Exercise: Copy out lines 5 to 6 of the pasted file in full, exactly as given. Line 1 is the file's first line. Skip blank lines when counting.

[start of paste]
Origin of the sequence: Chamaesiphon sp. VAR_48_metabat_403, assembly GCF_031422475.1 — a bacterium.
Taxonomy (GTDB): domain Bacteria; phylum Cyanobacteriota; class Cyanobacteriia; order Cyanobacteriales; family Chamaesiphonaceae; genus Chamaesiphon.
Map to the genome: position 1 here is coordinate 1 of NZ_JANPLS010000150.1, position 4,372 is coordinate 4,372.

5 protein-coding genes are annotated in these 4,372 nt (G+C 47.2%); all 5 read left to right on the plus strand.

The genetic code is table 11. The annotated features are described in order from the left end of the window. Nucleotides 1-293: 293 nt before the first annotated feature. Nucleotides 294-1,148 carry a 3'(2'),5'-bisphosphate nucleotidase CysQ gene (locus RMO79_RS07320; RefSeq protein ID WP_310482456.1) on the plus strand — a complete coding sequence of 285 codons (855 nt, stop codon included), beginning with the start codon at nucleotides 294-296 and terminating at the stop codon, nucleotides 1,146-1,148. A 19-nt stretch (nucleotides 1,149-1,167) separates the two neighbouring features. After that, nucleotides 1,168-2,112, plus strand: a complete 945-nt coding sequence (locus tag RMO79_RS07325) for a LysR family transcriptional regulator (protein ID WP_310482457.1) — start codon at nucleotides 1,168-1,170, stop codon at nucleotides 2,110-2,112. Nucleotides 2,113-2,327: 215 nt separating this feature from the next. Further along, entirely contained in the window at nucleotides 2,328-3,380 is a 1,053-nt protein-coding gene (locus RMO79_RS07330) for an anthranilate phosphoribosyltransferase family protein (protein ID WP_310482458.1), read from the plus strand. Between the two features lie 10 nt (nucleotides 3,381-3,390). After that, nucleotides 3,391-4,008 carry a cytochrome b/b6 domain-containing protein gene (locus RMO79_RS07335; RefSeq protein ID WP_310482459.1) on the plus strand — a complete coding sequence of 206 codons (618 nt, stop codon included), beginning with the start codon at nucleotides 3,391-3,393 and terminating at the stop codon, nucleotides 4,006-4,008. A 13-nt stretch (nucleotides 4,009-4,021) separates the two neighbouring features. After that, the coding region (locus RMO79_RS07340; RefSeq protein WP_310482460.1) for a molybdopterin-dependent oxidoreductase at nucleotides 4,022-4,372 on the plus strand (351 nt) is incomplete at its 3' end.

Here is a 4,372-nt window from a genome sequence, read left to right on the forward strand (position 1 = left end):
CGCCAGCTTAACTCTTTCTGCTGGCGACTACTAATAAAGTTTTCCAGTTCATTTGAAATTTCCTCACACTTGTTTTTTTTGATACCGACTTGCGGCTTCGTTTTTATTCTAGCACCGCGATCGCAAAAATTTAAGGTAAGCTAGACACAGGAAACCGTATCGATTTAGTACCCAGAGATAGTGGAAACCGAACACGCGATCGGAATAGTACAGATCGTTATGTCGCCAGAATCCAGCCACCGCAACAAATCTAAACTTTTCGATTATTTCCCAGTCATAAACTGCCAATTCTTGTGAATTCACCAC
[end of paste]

The genetic code is table 11. The annotated features are described in order from the left end of the window. Nucleotides 1-293: 293 nt before the first annotated feature. Nucleotides 294-1,148 carry a 3'(2'),5'-bisphosphate nucleotidase CysQ gene (locus RMO79_RS07320; RefSeq protein ID WP_310482456.1) on the plus strand — a complete coding sequence of 285 codons (855 nt, stop codon included), beginning with the start codon at nucleotides 294-296 and terminating at the stop codon, nucleotides 1,146-1,148. A 19-nt stretch (nucleotides 1,149-1,167) separates the two neighbouring features. After that, nucleotides 1,168-2,112, plus strand: a complete 945-nt coding sequence (locus tag RMO79_RS07325) for a LysR family transcriptional regulator (protein ID WP_310482457.1) — start codon at nucleotides 1,168-1,170, stop codon at nucleotides 2,110-2,112. Nucleotides 2,113-2,327: 215 nt separating this feature from the next. Further along, entirely contained in the window at nucleotides 2,328-3,380 is a 1,053-nt protein-coding gene (locus RMO79_RS07330) for an anthranilate phosphoribosyltransferase family protein (protein ID WP_310482458.1), read from the plus strand. Between the two features lie 10 nt (nucleotides 3,381-3,390). After that, nucleotides 3,391-4,008 carry a cytochrome b/b6 domain-containing protein gene (locus RMO79_RS07335; RefSeq protein ID WP_310482459.1) on the plus strand — a complete coding sequence of 206 codons (618 nt, stop codon included), beginning with the start codon at nucleotides 3,391-3,393 and terminating at the stop codon, nucleotides 4,006-4,008. A 13-nt stretch (nucleotides 4,009-4,021) separates the two neighbouring features. After that, the coding region (locus RMO79_RS07340; RefSeq protein WP_310482460.1) for a molybdopterin-dependent oxidoreductase at nucleotides 4,022-4,372 on the plus strand (351 nt) is incomplete at its 3' end.

Here is a 4,372-nt window from a genome sequence, read left to right on the forward strand (position 1 = left end):